Although MSM questioners at tonight's GOP debate undoubtedly will want to keep the focus on such important issues as contraception and Satan, we'd do better to learn more about two tax plans that were put on the table today–one from Mitt Romney and one from the man who holds the job Romney wants.

Which of the plans is instituted will have a profound impact on our economy. Not to in any way denigrate the importance of Satan, but in the current context, we could benefit far more tonight from an airing of how these two tax plans would work.

President Obama is asking today that the corporate tax be brought down from 35 to 28 percent and loopholes eliminated. This looks like very good news at first glance.

The U.S. has arguably the highest corporate tax in the world and reform would likely help get our economy unstuck and going again. The American Enterprise Institute's  Aparna Mathur also explains in this fascinating piece how taxing the rich, including rich corporations, harms the middle class.

Unfortunately, the president’s plan is less than meets the eye. Cato’s Dan Mitchell describes it as a plan that “rearranges the deck chairs on the Titanic.” An important part of the puzzle, says Mitchell, is how the government defines taxable income.

Mitchell says that the new plan is a step in the right direction but adds:

The bad news is that he exacerbates the tax burden on new investment and increases the second layer of taxation imposed on American companies competing for market share overseas.

In other words, to paraphrase the Bible, the President giveth and the President taketh away.

Veronique de Rugy of Marcatus calls the president’s plan “half-baked corporate-tax reform.” De Rugy finds the president’s proposals for corporations doing business abroad inadequate.  

Since the U.S. has such a high corporate tax rate, she notes, the reduction to 28 percent only moves the U.S. from having the highest corporate tax to having the fourth highest among the OECD nations.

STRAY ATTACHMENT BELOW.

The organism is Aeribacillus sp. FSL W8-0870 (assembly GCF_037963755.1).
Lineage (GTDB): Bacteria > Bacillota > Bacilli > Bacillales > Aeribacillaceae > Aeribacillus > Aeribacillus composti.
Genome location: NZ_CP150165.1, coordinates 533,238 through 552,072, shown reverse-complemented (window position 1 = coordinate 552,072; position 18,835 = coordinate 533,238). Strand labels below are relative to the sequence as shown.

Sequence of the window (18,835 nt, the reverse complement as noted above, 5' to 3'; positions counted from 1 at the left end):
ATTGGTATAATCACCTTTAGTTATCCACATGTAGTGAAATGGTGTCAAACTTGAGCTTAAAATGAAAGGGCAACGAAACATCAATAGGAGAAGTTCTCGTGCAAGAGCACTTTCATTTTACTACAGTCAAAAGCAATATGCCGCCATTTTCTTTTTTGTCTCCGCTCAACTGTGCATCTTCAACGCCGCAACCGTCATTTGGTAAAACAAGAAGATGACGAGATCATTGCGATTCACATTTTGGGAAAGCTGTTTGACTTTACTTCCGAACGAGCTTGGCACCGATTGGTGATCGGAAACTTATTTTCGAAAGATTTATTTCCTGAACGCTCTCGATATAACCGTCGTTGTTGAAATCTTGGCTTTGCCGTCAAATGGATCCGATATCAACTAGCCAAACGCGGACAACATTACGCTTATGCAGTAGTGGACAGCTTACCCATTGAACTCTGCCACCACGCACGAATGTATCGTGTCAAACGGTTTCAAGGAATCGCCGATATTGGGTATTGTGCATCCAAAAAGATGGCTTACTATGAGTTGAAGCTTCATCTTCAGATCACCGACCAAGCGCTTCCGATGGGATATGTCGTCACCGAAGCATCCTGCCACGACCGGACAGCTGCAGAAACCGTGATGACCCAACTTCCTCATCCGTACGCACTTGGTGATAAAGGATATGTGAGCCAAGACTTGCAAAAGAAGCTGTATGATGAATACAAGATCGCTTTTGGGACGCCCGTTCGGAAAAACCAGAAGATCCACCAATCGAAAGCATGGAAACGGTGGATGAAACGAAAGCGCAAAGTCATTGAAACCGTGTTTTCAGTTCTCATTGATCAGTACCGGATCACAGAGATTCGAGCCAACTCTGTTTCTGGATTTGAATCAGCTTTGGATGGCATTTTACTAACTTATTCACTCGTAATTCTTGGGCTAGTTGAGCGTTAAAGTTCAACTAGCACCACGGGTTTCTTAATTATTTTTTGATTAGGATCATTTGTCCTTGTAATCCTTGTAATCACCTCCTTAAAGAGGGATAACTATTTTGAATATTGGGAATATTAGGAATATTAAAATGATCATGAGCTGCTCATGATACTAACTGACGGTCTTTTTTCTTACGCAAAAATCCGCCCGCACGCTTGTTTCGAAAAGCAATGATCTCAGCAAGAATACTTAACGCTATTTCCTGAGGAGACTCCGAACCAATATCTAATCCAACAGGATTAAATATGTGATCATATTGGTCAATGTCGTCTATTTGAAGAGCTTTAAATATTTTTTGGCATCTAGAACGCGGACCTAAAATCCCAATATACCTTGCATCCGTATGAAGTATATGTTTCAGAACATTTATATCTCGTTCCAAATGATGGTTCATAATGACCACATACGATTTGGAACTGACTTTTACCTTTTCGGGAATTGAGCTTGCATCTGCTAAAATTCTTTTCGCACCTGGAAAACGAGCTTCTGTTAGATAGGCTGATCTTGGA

Mitt Romney’s new tax plan would provide, according to economics guru Glenn Hubbard “a marginal rate cut for every American.” The gist from the New York Times:

Romney’s top economic adviser, Glenn Hubbard, said the plan would cut all six current tax brackets – 10 percent, 15 percent, 25 percent, 28 percent, 33 percent, 35 percent, depending on a taxpayer’s income – by the same proportion of 20 percent. That would produce this new set of tax brackets: 8 percent, 12 percent, 20 percent, 22.4 percent, 26.4 percent, and 28 percent.

Unlike President Obama, Romney sees prosperity as the way to generate tax revenue. The Romney campaign says:

Government cannot continue to increase irresponsibly the size of annual deficits. Stronger economic growth and reductions in spending will help to ensure that these tax cuts do not expand deficits.  In addition, higher-income Americans in particular will see limits placed on deductions, exemptions, and credits that are currently available. The result will be a pro-growth tax code that still raises the necessary revenue, retains the existing progressivity, and ensures that middle-income Americans see real tax relief. 

Kevin Williamson is critical:

The centerpiece of Romney’s income-tax plan is to 1.) reduce marginal tax rates by 20 percent across the board (not by 20 percentage points) but 2.) offset that lost revenue by limiting deductions and exemptions, except that 3.) such limitations will be imposed only on “high-income folks.” Which is to say, Romney proposes to create a two-tier tax system (not unlike the one President Obama favors) that “cuts taxes” on everybody except the people who pay most of the taxes….

Romney plans to cut the taxes of the middle class and make up the difference by raising taxes on the rich, making that lopsided system even more lopsided, and he even embraced the odious Occupy Wall Street “1 percent” language in selling the plan. To what possible end?

Although Romney's corporate tax cut is only three points away from the president's (Romney would make it 25 percent), unlike the president, Romney would go to a territorial system which would greatly help U.S. companies and bring the U.S. into line with most of the other OECD countries.

Romney would abolish the Alternative Minimum Tax—a strong contrast to President Obama’s so-called Buffett Rule, which targets the richest Americans, as the AMT originally was to do, but could, as the AMT did, expand to take in people who aren’t as rich.

Romney's plan lacks details on how he would reform Social Security and Medicare, and, as they say, the Devil is in the details.

Let's just hope he doesn't get more attention tonight than taxation and prosperity. 

  Hat tip: Katrina Trinko